In this lesson – we’re going to learn more about how to use Twitter. We learned previously how to get a Twitter account and received a basic overview of how the Twitter website looks and works. But there are better ways to make use of Twitter.
It’s about your work flow. And this lesson introduces a service that allows you to use Twitter and minimize the interruptions to your work flow. Here’s Ed Dale’s video:
The Best Twitter Client Is Twhirl
The Flock Browser already has a built-in Twitter client. You can open your “people” sidebar and see the latest “tweets” from people you’re following. (Like Ed, Dan and Bob – you know – from that last post…you did follow them like you were supposed to, right?)
Aside from getting news quickly from the people you’re following, you can also send your own tweet and update your Twitter page right from Flock’s built-in Twitter client. One other function built-in is the “post a link” option. Ed doesn’t use it – it can be a pretty big workflow interruption, and he shows how in the video.
To post links, we’ll use one of the add-ons we loaded in this earlier post:
Let’s get going with TwitterBar – assuming you’ve already installed TwitterBar, you’ll need to do some set-up. For whatever reason, Flock doesn’t seem to think TwitterBar is compatible with Flock. But it does seem to work, at least for Ed (and me.)
In the video, Ed shows how to do this on a MAC. I have a PC, so I’ll show you the steps to set up your TwitterBar.
On a PC click on the <Tools> menu – then <Add-ons>. From there, find “TwitterBar” in your Add-ons menu. Click on the <Options> button.
On a MAC click on the <Tools> menu – then <Add-ons>. From there find “TwitterBar” in your Add-ons menu. Click on the <Preferences> button.
Up pops a dialog box.
1) Ed leaves his in “secure mode” – so did I…
2) Fill in your Twitter username and password.
3) You can type in your own message in the “Before URL” field – the default is “Currently Browsing:”
At this point, there’s no compelling reason to change this.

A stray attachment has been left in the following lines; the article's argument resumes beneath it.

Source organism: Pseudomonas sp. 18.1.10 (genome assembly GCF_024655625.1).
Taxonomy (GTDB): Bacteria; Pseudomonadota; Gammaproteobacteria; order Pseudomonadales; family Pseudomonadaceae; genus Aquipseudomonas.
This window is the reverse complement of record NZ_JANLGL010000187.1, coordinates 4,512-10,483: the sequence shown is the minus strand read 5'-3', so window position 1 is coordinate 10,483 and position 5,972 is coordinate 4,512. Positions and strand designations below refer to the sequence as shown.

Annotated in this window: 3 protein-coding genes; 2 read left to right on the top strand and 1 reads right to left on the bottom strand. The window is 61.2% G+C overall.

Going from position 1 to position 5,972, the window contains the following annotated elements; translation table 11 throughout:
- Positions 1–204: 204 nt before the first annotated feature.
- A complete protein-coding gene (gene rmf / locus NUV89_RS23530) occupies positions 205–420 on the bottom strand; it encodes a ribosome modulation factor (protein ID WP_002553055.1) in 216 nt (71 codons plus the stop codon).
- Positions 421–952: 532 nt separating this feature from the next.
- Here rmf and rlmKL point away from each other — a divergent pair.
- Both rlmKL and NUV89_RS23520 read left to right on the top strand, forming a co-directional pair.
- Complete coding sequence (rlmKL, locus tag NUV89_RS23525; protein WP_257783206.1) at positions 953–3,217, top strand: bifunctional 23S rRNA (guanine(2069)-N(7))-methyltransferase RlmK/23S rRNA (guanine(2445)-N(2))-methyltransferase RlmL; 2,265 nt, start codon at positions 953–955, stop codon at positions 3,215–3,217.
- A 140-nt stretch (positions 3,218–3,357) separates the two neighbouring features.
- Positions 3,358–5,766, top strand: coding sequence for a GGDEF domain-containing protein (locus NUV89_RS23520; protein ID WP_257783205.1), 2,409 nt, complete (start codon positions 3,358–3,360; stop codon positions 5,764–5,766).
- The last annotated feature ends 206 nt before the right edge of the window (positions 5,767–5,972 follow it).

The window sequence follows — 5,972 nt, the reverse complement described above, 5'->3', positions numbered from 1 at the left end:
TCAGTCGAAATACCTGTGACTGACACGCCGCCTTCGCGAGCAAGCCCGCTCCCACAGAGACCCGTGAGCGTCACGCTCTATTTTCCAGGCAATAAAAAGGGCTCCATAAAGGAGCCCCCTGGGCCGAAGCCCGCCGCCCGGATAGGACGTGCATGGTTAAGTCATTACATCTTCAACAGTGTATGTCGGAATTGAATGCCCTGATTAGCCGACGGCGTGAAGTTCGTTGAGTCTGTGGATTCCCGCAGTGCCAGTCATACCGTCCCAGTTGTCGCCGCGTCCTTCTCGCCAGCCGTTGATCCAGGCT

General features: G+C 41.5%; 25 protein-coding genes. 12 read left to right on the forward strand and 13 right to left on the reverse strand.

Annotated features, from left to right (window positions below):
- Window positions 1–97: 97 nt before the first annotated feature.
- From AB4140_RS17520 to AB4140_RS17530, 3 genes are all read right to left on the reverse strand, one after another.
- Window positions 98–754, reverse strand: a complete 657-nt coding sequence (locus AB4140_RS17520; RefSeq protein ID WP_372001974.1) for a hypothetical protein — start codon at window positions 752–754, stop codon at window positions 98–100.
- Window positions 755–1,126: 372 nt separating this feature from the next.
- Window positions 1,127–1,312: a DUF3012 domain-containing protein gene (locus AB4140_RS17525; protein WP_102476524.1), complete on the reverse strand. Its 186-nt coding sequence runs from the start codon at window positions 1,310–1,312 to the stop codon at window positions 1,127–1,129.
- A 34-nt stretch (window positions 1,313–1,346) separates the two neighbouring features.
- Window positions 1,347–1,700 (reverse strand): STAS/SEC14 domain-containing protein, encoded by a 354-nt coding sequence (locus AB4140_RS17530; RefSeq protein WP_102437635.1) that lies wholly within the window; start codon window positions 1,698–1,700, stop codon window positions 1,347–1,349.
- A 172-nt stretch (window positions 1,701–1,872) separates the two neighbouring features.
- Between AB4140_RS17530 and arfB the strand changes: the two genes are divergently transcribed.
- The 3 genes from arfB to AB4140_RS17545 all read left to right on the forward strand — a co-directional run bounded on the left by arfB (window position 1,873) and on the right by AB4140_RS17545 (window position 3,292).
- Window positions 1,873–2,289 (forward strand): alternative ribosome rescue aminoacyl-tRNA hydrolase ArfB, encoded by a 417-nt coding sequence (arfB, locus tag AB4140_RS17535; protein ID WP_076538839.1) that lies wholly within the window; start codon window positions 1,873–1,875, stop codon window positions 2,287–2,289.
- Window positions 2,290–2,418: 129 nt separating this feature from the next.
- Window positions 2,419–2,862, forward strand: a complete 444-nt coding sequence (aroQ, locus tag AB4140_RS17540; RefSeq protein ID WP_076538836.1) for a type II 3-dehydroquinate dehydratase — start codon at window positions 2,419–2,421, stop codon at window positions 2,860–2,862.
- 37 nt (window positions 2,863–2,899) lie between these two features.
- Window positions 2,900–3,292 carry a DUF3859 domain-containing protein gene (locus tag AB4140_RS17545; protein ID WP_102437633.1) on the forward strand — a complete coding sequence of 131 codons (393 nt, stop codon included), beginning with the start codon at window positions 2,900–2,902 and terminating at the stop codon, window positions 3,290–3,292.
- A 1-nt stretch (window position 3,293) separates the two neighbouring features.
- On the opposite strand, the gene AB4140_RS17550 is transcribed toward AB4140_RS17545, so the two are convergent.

4) “Open Twitter in a new tab” – leaving this unchecked helps keep you IN your work flow, that is the point, right?
5) Last option – “Hide addressbar button” – but we want that displayed. Having that button up in our address bar also helps us minimize work flow interruptions.
And that’s it – you should now be able to post to Twitter directly from your browser address bar.
In the video, Ed shows us how to post a link that points to the Twhirl website – it’s really a simple, quick and effective way to let your Twitter followers know about a page or URL that you’re looking at.
One additional item worth mentioning, Twitter posts (Tweets) are limited to 140 characters, like a text or SMS message.
To re-cap, you can view Twitter and post to Twitter from the “people” sidebar built-in to Flock and you can post interesting links to your Twitter account right from your browser address bar. Two ways to use Twitter without going to the Twitter website.
If you’d like to practice, go up to your address bar and post the link for this page to Twitter – right from your address bar. 🙂
Onward to Twhirl…
Twhirl is an exceptional Twitter client application. It’s built on the Adobe Air platform, which means it is compatible with MAC, PC and Linux systems.
So – let’s download and install Twhirl…
Once it finishes downloading, just follow the prompts to finish the Twhirl installation.
Once installed, your Twhirl application will open up.
In the video, Ed touches on another application called “FriendFeed” I’m sure he’ll be covering that in a later lesson.
Ed also mentions “The Trouble With Twitter” – yes, they’re experiencing some growing pains. Over the last few months the Twitter user base has expanded on a pretty massive level. There’s been some questionable press about it – but Ed makes a valid point about other internet technologies like e-mail and early ICQ and instant messaging apps.
They went through growing pains too. I suppose if there were a mass exodus, maybe the technology would fade out – but it’s very unlikely that will happen. Micro-blogging and Twitter-type applications will just get more popular over time, just like e-mail and text messaging.
You will have to do some set-up to integrate Twhirl with your Twitter account. Here’s how:
1) Go to the “Settings” menu – it’s the little button in the upper right that looks like a wrench.
2) Enter your Twitter username (and password when prompted)
That’s should do it – you’re set up with Twhirl.
Unfortunately, I haven’t been able to capture screen shots of the Twhirl application – it fades out when I try to do a screen capture – sorry. Thankfully, there’s still the video for reference…
Ed mentions the possibility of multiple Twitter/Twhirl accounts for personal, private and/or “marketing persona” purposes. But for now, unless you’re an experienced veteran – let’s keep it simple.
To re-cap on Twhirl:
1) Download and Install Twhirl
2) Enter your Twitter username and password into the Twhirl settings menu.
3) Make sure you’re following Ed, Dan and Bob
4) Since you have Twirl open – type in a quick post, maybe something nice about the thirty day challenge – or this blog – or just answer the question; What are you doing?
Bonus points if you tweet about hugging your kids… 🙂
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